Runner hides a fierce side

by David La

As she has been many times before, Minnesota’s Corinne Nimtz was the smiling face on the customer’s side of the counter, preparing to purchase yet another Beanie Baby.
“Everywhere we travel, she says, ‘I have to go (to a store), maybe they have Beanie Babies,'” teammate Minna Haronoja said. “When she finds a really cute one, it’s like a sign of good luck. She gets really excited about it.”
But what the shopkeepers or check-out attendants do not know about the pleasant Nimtz is her fierce competitive nature, summed up by former Eden Prairie High School coach Larry Anderson, who once said, “She’s a mean son-of-a-bitch.”
Gophers sophomore Corinne Nimtz runs for both the cross country and track teams. She had considerable success in the 10,000-meter run this season, finishing second at both the Drake Relays in April and the Big Ten outdoor championships last weekend.
The official lineup for the NCAA meet in Boise, Idaho, June 2-5 wasn’t released until late Thursday, and while she is on the bubble, Nimtz was told by Wilson that she is “99 percent” likely to make the cut.
Nimtz would go in to NCAAs following a solid track season in which she began to announce herself as a force in the Big Ten.
Her second-place finish at Drake saw her cut almost three minutes off her time from a year before, and though the Big Ten 10,000-meter was ended eight laps prematurely due to inclement weather, Nimtz again finished second.
“It was really fun,” Nimtz said of the conference race, “because that was the first time that Erica Palmer (the race-winner from Wisconsin) and a few of the other really good distance runners in the Big Ten actually acknowledged my presence.”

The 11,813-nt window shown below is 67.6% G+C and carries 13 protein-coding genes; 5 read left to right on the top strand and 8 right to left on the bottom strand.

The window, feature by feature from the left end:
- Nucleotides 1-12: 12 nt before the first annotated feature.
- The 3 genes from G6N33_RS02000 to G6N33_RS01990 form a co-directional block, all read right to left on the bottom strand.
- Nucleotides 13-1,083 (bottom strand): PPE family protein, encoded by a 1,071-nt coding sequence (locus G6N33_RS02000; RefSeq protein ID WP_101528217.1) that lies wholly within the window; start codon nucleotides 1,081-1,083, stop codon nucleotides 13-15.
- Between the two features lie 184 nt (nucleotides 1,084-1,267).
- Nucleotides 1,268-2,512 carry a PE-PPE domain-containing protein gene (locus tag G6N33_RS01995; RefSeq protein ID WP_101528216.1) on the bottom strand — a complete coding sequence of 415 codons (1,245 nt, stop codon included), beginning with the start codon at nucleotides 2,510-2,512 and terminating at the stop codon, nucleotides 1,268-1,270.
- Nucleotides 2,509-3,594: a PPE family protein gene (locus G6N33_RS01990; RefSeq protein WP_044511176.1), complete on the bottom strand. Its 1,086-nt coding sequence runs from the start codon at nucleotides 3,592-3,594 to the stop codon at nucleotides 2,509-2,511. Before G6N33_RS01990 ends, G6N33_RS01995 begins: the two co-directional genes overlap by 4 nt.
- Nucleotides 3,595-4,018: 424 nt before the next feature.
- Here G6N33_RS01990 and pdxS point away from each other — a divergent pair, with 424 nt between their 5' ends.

Making her presence felt on the track is something Nimtz only dreamed about as a walk-on. Her first captains’ practice gave her doubts about whether she could succeed at the Division I level.
“I ran with a few of the girls on the team and I was the only freshman,” Nimtz said. “We ran ten miles really fast, and one of the senior girls was talking about how she studied five hours a day. I didn’t know if I could do all that.”
Nimtz could, and has. As a runner, she is on the brink of a national breakthrough. As a student, she was on the Dean’s List every quarter her freshman year.
“Now that I’ve made a jump, I can see that maybe my goals aren’t as far off as I’d thought they would be,” Nimtz said. “It’s exciting to see the progress I’ve made.”
It must also be fun to continually fool those who would size her up as just an easygoing collector of stuffed toys.
“She looks prim and proper, but when she gets on that track she wants to tear your face off,” Wilson said.